Living in Armenia

by Defne
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 Republic Square – Yerevan

 Republic Square – Yerevan


Although I was not in Armenia for tourist purposes, I had the opportunity to visit Yerevan and the surrounding towns for 2-3 days. It was a very different experience for me, even in the east of Turkey.

Consisting of 12 regions, the surface area is 29,800 sq. it is possible to be located in 8 regions of Armenia within 2 days. The sights of sightseeing are mostly historic churches and monasteries. This country is usually mountainous, with the nature of the region changing. The average altitude of the country is around 1300m. If you like nature and mountains like me, you like them there. Our first place to visit was the monastery of “Khor Virap”, 50-60km from Yerevan. Standing right on the Turkish border and against the view of Mount Ararat, the monastery is not very large but impressive. Before the monastery was built, St. Gregor was punished here by the king of the time for trying to spread Christianity, but later forgiven for healing the same king, and this monastery was built for him.

After Khor Virap, we moved on to Areni. This town is the town with the most vineyards and wine syllabus in Armenia. We also had the opportunity to stop by a manufacturer and make tastings. We took a look at the historic church in Areni and continued towards the “Noravank” monastery at the top of the mountains, which we intended to go mainly to. This monastery consists of several churches and is beautifully preserved and has a beautiful view at the top of the mountains. We didn’t get far from Yerevan, which had destroyed 50 miles. When we were looking at the map, we were looking at a circle rather than the road we came from, and we found out if we could go back from the edge of Lake Sevan and we went through it (but the road was actually 200 km and it wasn’t over). We could see the “Selim Kervansaray” on the road. We read that the town of “Shatin” on the road was cute, we strayed from our booklet and the town, and with the beauty of spring, the trees everywhere were green and the trees were abundant. 4×4 vehicle 7 km off the road to reach the alleged lycian to the monastery we hit the mountainous roads so much that we climbed so much that for the first time in my life I have climbed a mountain in my life, I can say 🙂 After going about 2 miles, we decided not to go on any longer and we came back. We continued the road called Selim Pass – Selim Pass, the road climbed and we saw Selim Caravanserai near the highest point of the gate. The caravanserai, which was left unattended and neglected, was still beautiful and different. We climbed almost 2,400m and the weather got colder and the sun left the ground in the ground. For a while, we continued through the snow-covered plateau. After a while, altitude began to decline, and as we moved on, we reached the shore of Lake Sevan. We visited another historic monastery on the road, “Hairavank”. We turned to bird sanctuary and watched the lakeshore and moved on. We’re tired of this journey that takes all day and we’re back to Yerevan.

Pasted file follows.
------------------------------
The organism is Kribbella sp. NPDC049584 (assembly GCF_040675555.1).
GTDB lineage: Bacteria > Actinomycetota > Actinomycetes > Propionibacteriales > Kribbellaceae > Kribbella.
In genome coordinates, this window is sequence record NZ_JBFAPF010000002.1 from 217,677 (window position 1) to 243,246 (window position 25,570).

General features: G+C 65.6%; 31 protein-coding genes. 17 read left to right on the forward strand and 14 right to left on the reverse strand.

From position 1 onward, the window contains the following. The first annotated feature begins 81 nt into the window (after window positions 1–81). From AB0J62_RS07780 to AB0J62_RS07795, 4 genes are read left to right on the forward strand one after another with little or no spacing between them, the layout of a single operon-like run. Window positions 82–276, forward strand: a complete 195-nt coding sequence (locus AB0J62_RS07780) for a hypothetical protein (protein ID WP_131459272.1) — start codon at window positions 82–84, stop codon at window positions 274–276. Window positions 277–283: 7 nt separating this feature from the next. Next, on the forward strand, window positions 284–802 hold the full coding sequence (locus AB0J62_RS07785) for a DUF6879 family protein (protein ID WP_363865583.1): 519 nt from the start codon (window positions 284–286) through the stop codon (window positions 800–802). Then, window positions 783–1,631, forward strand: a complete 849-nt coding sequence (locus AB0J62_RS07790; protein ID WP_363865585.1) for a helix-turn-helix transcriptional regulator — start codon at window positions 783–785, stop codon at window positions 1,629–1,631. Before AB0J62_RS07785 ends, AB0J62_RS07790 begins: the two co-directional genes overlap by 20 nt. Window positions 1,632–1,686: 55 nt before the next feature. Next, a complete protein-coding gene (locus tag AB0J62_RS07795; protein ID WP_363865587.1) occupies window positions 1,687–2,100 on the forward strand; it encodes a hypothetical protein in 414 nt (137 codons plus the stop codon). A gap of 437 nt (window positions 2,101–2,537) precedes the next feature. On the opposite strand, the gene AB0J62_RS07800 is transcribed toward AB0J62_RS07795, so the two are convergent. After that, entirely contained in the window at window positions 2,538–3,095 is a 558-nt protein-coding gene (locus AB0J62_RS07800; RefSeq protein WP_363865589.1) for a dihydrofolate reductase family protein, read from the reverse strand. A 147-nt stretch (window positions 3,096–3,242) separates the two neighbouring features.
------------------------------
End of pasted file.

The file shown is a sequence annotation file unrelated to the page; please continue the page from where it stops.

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 Khor Virap and Ar? Mount


 Noravank Monastery


Another day, we decided to go to the northerner regions of Armenia. We drove off early in the morning. Our first stop was the peninsula in Lake Sevan and the Monastery of Sevan. Although the weather was not very cute, the view was nice, the snowy mountains and spring flowers on the slopes across the lake. We moved on from here and headed towards Dilijan after a mountain pass, and suddenly the vegetation changed. This region, called the Alps of Armenia, is truly more forested and green. The monastery “Haghartsin”, which is very close to Dilijan and within the boundaries of the national park, would have been able to travel much more comfortably if it had not been for restoration work. Nevertheless, one of his churches was open, and as in other churches, there were many Armenians who came with candles and wished their wishes. It was one of the churches that offered beautiful squares for photographers for me. The sighting in the wooded and fog-covered surroundings was quite enjoyable, although it’s hard to see 10m away. Our next stop was the village of Gosh and the monastery of Goshavank. Both the village and the monastery were quite cute. When we enter the village’s alleyways to capture good views and take beautiful pictures, park our car in front of a house and climb towards the hills, a man who hangs out is a bit unsettling… After climbing a pretty hill and taking pictures, we went downand moved on.

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 Hairavank – Lake Sevan

 Sevan monastery

 Goshavank monastery


Our first plan was to go back to Yerevan the way we came from, but when we turned left on the highway and turned right and lost ourselves to the beauty of the villages and sights on the road, and when we said that we were on the right track, we were on the right track. Armenia’s Second World War. We found it in Vadanzor, known as the great city. Of course, we were a little surprised, but there was nothing to do, we’d clear our way again. (Of course, one of the reasons for these was that there were not many signs on the roads) On this occasion, we saw the village of Aparan and Aragats, the highest mountain in Armenia. In fact, if there was time left, we would have planned to see the monastery of “Garni temple” and “Geghard” not far from Yerevan, but now on the next trip. The area we plan to visit on the next trip is the town of Sissian and its surroundings in southern Armenia.


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 Khor Virap Church

 Noravank Manast?r?

 Haghartsin Manast?



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